Out of exasperation, some will bellow the words, “Speak English!” Others? Well, my hunch is that most will roll their eyes and think but, wisely, not utter those words. And if you add to the angst the difficulty it can be when someone switches to another language, one you don’t know, the tension only escalates.
But wait, wait, wait!
Imagine for a moment feeling stupid despite the knowledge you have but couldn’t communicate because the predominate language spoken is not yours. So rather than risk further embarrassment you revert to the language you feel most comfortable with. Point being that the pendulum of empathy on both sides of the language conundrum swings both ways, does it not?
We need to speak a common language while living in the United States. Little disagreement there. And English is that common language. So the question is how on Earth do we bridge real sensitivities on both sides of the divide? A good place to start is to look at this on both sides.
On one side!
Although it’s admirable to be able to speak in more than one language, it is a lot more efficient to speak a common one. But when someone suddenly switches language during the course of an interaction, the risk of others feeling excluded looms large. With this skill comes personal responsibility. So if you must, explain with a statement like: “Sorry, I don’t mean to exclude you. It’s just that we speak in our native tongue when we see each other because it’s comfortable for us.” Failure do this will come across as rude and downright insensitive.
On the other side!
It helps to understand that in the same way you may codeswitch or “slip” into “language” others may not understand, jargon, sports metaphors for example, others will slip from time to time into their native language. So cut them some slack.
And remember that just because someone may be speaking in a language that you don’t understand don’t assume – hello! – that they’re talking about you!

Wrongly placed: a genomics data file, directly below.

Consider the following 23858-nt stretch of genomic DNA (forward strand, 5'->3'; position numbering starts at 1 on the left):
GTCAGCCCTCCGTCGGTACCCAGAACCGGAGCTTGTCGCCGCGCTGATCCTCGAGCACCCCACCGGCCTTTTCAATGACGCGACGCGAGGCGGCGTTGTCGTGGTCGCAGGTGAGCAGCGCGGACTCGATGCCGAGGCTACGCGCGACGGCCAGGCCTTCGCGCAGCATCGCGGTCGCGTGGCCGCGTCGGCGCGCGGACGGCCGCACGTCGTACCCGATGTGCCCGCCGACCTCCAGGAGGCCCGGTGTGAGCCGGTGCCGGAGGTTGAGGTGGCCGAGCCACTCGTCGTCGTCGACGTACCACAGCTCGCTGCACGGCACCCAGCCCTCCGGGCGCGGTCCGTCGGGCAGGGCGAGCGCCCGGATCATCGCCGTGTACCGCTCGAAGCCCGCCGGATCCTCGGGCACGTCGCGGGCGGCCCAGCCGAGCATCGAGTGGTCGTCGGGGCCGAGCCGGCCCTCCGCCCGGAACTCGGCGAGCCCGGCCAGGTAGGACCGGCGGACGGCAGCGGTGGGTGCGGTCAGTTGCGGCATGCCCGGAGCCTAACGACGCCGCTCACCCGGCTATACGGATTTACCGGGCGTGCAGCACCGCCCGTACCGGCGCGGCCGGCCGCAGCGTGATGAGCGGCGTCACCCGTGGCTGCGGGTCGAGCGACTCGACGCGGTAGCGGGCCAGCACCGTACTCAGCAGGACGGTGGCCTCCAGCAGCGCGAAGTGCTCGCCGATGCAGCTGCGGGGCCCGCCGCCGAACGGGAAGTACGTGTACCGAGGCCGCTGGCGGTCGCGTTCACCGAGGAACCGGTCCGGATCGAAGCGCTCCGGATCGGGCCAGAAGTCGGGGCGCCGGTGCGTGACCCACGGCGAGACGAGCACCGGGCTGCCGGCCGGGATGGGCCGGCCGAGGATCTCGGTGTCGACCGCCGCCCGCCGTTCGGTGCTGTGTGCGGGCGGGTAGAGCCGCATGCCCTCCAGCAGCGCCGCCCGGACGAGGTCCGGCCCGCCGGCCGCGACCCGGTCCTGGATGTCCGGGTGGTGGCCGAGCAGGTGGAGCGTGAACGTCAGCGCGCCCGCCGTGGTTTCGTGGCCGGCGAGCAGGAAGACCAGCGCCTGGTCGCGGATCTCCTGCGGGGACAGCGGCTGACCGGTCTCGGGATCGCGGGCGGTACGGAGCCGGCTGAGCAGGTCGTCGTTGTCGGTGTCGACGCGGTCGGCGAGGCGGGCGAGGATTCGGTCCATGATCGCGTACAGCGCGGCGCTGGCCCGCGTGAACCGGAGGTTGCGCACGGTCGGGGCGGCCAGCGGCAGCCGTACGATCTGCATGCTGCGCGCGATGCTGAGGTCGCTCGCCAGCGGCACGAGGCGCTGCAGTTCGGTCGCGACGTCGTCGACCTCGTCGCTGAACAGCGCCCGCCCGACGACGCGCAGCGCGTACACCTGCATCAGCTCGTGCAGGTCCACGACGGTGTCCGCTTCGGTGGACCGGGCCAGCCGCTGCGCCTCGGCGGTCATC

Now if someone speaks a language you don’t understand, or switches in your company, speak up and express how you feel. “When you speak in another language, I feel left out,” is one possibility. Or, “I’d like to hear your idea. Can you say it in English too?”
And the last point is about the critical role of “language allies.” Imagine the power of saying, “Hey team, and thanks for speaking English during times we have to discuss business matters. I sure wish that I could speak French (or Spanish, etc.) like some of you do. I appreciate those of you who’ve made the effort to learn something about the languages and cultures of others on our team.”
In public settings try, “I/we greatly admire the fact that you speak another language. But unfortunately I/we don’t. So how about speaking English so that we can be sure to understand each other, okay?”
In the end, language diversity is on the rise and will continue to cause tension, both in the workplace and out in the public. So we need to figure out how to include people who speak more than one language as well as those who don’t. Awareness tied with empathy, respect and empathy are the answers … the only answers!
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